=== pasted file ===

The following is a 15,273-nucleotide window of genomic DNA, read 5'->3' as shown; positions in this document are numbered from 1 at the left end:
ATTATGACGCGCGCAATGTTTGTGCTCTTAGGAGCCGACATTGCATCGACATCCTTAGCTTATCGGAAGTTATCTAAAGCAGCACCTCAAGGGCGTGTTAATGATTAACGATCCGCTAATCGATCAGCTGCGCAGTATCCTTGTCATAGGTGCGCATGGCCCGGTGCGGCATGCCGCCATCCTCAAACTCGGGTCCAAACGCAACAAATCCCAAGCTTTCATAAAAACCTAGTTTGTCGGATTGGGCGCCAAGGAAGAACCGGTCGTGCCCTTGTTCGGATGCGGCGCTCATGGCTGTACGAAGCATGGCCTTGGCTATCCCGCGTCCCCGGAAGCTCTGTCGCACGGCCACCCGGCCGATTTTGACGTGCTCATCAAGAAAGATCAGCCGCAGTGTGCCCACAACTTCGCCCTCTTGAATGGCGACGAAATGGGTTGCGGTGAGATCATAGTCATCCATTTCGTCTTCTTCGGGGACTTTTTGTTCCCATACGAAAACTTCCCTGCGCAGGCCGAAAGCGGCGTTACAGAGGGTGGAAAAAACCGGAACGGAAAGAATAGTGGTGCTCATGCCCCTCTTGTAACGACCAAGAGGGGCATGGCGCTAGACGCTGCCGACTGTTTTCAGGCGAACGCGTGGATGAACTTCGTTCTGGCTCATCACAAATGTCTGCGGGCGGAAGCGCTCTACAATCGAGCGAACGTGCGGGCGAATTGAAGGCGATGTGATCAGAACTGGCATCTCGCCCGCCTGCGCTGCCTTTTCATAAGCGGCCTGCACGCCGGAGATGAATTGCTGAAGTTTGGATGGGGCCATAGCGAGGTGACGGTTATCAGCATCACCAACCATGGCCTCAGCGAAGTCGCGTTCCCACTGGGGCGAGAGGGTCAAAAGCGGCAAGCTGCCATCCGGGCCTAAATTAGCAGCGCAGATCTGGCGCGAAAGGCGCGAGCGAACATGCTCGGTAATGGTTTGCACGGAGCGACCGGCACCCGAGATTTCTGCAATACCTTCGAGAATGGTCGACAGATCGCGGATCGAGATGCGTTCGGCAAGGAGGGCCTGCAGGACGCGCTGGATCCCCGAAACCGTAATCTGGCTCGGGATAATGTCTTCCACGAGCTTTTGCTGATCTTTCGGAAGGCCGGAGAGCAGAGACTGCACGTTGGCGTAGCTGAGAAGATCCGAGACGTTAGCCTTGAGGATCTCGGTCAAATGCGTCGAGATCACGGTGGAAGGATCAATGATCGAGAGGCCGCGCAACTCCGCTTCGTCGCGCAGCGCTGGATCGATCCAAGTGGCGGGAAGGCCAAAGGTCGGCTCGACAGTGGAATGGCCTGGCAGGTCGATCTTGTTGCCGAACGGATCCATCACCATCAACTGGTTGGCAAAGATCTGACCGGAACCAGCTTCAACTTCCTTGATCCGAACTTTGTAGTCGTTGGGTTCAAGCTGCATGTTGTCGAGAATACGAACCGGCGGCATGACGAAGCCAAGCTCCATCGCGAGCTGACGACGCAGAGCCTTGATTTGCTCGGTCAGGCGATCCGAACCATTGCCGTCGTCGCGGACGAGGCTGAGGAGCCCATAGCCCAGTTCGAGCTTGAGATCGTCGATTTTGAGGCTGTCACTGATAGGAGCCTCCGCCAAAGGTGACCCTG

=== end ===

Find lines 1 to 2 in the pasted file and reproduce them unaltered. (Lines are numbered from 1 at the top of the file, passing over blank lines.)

The following is a 15,273-nucleotide window of genomic DNA, read 5'->3' as shown; positions in this document are numbered from 1 at the left end:
ATTATGACGCGCGCAATGTTTGTGCTCTTAGGAGCCGACATTGCATCGACATCCTTAGCTTATCGGAAGTTATCTAAAGCAGCACCTCAAGGGCGTGTTAATGATTAACGATCCGCTAATCGATCAGCTGCGCAGTATCCTTGTCATAGGTGCGCATGGCCCGGTGCGGCATGCCGCCATCCTCAAACTCGGGTCCAAACGCAACAAATCCCAAGCTTTCATAAAAACCTAGTTTGTCGGATTGGGCGCCAAGGAAGAACCGGTCGTGCCCTTGTTCGGATGCGGCGCTCATGGCTGTACGAAGCATGGCCTTGGCTATCCCGCGTCCCCGGAAGCTCTGTCGCACGGCCACCCGGCCGATTTTGACGTGCTCATCAAGAAAGATCAGCCGCAGTGTGCCCACAACTTCGCCCTCTTGAATGGCGACGAAATGGGTTGCGGTGAGATCATAGTCATCCATTTCGTCTTCTTCGGGGACTTTTTGTTCCCATACGAAAACTTCCCTGCGCAGGCCGAAAGCGGCGTTACAGAGGGTGGAAAAAACCGGAACGGAAAGAATAGTGGTGCTCATGCCCCTCTTGTAACGACCAAGAGGGGCATGGCGCTAGACGCTGCCGACTGTTTTCAGGCGAACGCGTGGATGAACTTCGTTCTGGCTCATCACAAATGTCTGCGGGCGGAAGCGCTCTACAATCGAGCGAACGTGCGGGCGAATTGAAGGCGATGTGATCAGAACTGGCATCTCGCCCGCCTGCGCTGCCTTTTCATAAGCGGCCTGCACGCCGGAGATGAATTGCTGAAGTTTGGATGGGGCCATAGCGAGGTGACGGTTATCAGCATCACCAACCATGGCCTCAGCGAAGTCGCGTTCCCACTGGGGCGAGAGGGTCAAAAGCGGCAAGCTGCCATCCGGGCCTAAATTAGCAGCGCAGATCTGGCGCGAAAGGCGCGAGCGAACATGCTCGGTAATGGTTTGCACGGAGCGACCGGCACCCGAGATTTCTGCAATACCTTCGAGAATGGTCGACAGATCGCGGATCGAGATGCGTTCGGCAAGGAGGGCCTGCAGGACGCGCTGGATCCCCGAAACCGTAATCTGGCTCGGGATAATGTCTTCCACGAGCTTTTGCTGATCTTTCGGAAGGCCGGAGAGCAGAGACTGCACGTTGGCGTAGCTGAGAAGATCCGAGACGTTAGCCTTGAGGATCTCGGTCAAATGCGTCGAGATCACGGTGGAAGGATCAATGATCGAGAGGCCGCGCAACTCCGCTTCGTCGCGCAGCGCTGGATCGATCCAAGTGGCGGGAAGGCCAAAGGTCGGCTCGACAGTGGAATGGCCTGGCAGGTCGATCTTGTTGCCGAACGGATCCATCACCATCAACTGGTTGGCAAAGATCTGACCGGAACCAGCTTCAACTTCCTTGATCCGAACTTTGTAGTCGTTGGGTTCAAGCTGCATGTTGTCGAGAATACGAACCGGCGGCATGACGAAGCCAAGCTCCATCGCGAGCTGACGACGCAGAGCCTTGATTTGCTCGGTCAGGCGATCCGAACCATTGCCGTCGTCGCGGACGAGGCTGAGGAGCCCATAGCCCAGTTCGAGCTTGAGATCGTCGATTTTGAGGCTGTCACTGATAGGAGCCTCCGCCAAAGGTGACCCTG